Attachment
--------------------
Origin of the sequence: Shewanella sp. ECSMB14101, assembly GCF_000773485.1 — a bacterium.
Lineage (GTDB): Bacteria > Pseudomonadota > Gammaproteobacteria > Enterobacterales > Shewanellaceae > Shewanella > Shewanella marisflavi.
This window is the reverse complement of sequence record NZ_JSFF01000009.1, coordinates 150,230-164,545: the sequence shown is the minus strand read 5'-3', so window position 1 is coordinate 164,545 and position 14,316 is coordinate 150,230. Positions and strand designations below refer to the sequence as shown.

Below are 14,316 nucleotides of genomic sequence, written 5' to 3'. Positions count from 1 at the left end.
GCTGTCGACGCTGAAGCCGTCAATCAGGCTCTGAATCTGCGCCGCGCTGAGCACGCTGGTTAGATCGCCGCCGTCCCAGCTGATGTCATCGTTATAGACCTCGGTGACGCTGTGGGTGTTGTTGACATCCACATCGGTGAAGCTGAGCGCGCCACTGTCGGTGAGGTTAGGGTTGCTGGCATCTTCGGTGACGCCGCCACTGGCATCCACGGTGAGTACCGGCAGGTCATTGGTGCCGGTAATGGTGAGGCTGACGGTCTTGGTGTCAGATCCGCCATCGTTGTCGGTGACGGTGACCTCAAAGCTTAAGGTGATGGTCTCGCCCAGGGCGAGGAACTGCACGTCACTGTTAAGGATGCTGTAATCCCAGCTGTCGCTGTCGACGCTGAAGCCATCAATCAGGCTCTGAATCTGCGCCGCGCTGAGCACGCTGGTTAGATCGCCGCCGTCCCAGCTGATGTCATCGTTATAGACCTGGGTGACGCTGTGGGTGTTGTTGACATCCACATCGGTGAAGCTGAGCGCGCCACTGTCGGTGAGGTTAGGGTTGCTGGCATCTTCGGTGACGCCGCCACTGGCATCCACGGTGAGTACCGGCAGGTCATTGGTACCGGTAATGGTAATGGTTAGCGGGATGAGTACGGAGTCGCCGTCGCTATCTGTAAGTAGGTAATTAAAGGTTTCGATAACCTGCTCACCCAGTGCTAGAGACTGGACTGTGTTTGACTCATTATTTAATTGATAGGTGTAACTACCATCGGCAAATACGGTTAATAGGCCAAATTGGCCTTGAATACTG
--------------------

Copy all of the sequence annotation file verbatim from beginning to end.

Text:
Origin of the sequence: Shewanella sp. ECSMB14101, assembly GCF_000773485.1 — a bacterium.
Lineage (GTDB): Bacteria > Pseudomonadota > Gammaproteobacteria > Enterobacterales > Shewanellaceae > Shewanella > Shewanella marisflavi.
This window is the reverse complement of sequence record NZ_JSFF01000009.1, coordinates 150,230-164,545: the sequence shown is the minus strand read 5'-3', so window position 1 is coordinate 164,545 and position 14,316 is coordinate 150,230. Positions and strand designations below refer to the sequence as shown.

Below are 14,316 nucleotides of genomic sequence, written 5' to 3'. Positions count from 1 at the left end.
GCTGTCGACGCTGAAGCCGTCAATCAGGCTCTGAATCTGCGCCGCGCTGAGCACGCTGGTTAGATCGCCGCCGTCCCAGCTGATGTCATCGTTATAGACCTCGGTGACGCTGTGGGTGTTGTTGACATCCACATCGGTGAAGCTGAGCGCGCCACTGTCGGTGAGGTTAGGGTTGCTGGCATCTTCGGTGACGCCGCCACTGGCATCCACGGTGAGTACCGGCAGGTCATTGGTGCCGGTAATGGTGAGGCTGACGGTCTTGGTGTCAGATCCGCCATCGTTGTCGGTGACGGTGACCTCAAAGCTTAAGGTGATGGTCTCGCCCAGGGCGAGGAACTGCACGTCACTGTTAAGGATGCTGTAATCCCAGCTGTCGCTGTCGACGCTGAAGCCATCAATCAGGCTCTGAATCTGCGCCGCGCTGAGCACGCTGGTTAGATCGCCGCCGTCCCAGCTGATGTCATCGTTATAGACCTGGGTGACGCTGTGGGTGTTGTTGACATCCACATCGGTGAAGCTGAGCGCGCCACTGTCGGTGAGGTTAGGGTTGCTGGCATCTTCGGTGACGCCGCCACTGGCATCCACGGTGAGTACCGGCAGGTCATTGGTACCGGTAATGGTAATGGTTAGCGGGATGAGTACGGAGTCGCCGTCGCTATCTGTAAGTAGGTAATTAAAGGTTTCGATAACCTGCTCACCCAGTGCTAGAGACTGGACTGTGTTTGACTCATTATTTAATTGATAGGTGTAACTACCATCGGCAAATACGGTTAATAGGCCAAATTGGCCTTGAATACTG